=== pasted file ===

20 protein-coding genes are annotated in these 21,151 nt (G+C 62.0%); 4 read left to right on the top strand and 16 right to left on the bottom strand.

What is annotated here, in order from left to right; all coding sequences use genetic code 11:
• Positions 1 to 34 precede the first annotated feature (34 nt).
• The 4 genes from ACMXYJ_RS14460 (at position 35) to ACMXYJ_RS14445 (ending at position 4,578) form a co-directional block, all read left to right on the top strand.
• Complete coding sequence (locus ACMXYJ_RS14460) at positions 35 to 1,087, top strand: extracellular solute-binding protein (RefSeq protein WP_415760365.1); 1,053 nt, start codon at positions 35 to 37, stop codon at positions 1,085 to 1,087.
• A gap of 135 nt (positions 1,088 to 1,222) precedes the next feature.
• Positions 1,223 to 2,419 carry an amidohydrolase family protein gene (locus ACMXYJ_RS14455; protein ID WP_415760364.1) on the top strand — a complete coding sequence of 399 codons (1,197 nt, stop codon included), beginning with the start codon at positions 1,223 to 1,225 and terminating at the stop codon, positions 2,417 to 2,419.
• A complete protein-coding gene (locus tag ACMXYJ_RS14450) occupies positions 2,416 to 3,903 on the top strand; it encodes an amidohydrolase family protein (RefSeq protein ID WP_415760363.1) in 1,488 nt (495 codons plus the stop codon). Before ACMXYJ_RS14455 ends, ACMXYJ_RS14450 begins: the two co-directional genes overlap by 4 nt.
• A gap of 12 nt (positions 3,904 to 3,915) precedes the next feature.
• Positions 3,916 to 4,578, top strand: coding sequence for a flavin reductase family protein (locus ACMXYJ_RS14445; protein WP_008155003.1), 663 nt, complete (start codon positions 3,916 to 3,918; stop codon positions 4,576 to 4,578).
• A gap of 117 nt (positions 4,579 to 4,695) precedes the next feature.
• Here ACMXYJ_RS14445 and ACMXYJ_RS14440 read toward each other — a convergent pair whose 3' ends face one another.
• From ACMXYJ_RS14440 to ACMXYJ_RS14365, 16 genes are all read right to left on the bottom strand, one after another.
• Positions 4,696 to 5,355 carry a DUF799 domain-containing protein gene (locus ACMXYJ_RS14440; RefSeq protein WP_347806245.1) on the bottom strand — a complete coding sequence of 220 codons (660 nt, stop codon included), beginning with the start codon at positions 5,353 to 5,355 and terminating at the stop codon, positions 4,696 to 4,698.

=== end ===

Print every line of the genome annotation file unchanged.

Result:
20 protein-coding genes are annotated in these 21,151 nt (G+C 62.0%); 4 read left to right on the top strand and 16 right to left on the bottom strand.

What is annotated here, in order from left to right; all coding sequences use genetic code 11:
• Positions 1 to 34 precede the first annotated feature (34 nt).
• The 4 genes from ACMXYJ_RS14460 (at position 35) to ACMXYJ_RS14445 (ending at position 4,578) form a co-directional block, all read left to right on the top strand.
• Complete coding sequence (locus ACMXYJ_RS14460) at positions 35 to 1,087, top strand: extracellular solute-binding protein (RefSeq protein WP_415760365.1); 1,053 nt, start codon at positions 35 to 37, stop codon at positions 1,085 to 1,087.
• A gap of 135 nt (positions 1,088 to 1,222) precedes the next feature.
• Positions 1,223 to 2,419 carry an amidohydrolase family protein gene (locus ACMXYJ_RS14455; protein ID WP_415760364.1) on the top strand — a complete coding sequence of 399 codons (1,197 nt, stop codon included), beginning with the start codon at positions 1,223 to 1,225 and terminating at the stop codon, positions 2,417 to 2,419.
• A complete protein-coding gene (locus tag ACMXYJ_RS14450) occupies positions 2,416 to 3,903 on the top strand; it encodes an amidohydrolase family protein (RefSeq protein ID WP_415760363.1) in 1,488 nt (495 codons plus the stop codon). Before ACMXYJ_RS14455 ends, ACMXYJ_RS14450 begins: the two co-directional genes overlap by 4 nt.
• A gap of 12 nt (positions 3,904 to 3,915) precedes the next feature.
• Positions 3,916 to 4,578, top strand: coding sequence for a flavin reductase family protein (locus ACMXYJ_RS14445; protein WP_008155003.1), 663 nt, complete (start codon positions 3,916 to 3,918; stop codon positions 4,576 to 4,578).
• A gap of 117 nt (positions 4,579 to 4,695) precedes the next feature.
• Here ACMXYJ_RS14445 and ACMXYJ_RS14440 read toward each other — a convergent pair whose 3' ends face one another.
• From ACMXYJ_RS14440 to ACMXYJ_RS14365, 16 genes are all read right to left on the bottom strand, one after another.
• Positions 4,696 to 5,355 carry a DUF799 domain-containing protein gene (locus ACMXYJ_RS14440; RefSeq protein WP_347806245.1) on the bottom strand — a complete coding sequence of 220 codons (660 nt, stop codon included), beginning with the start codon at positions 5,353 to 5,355 and terminating at the stop codon, positions 4,696 to 4,698.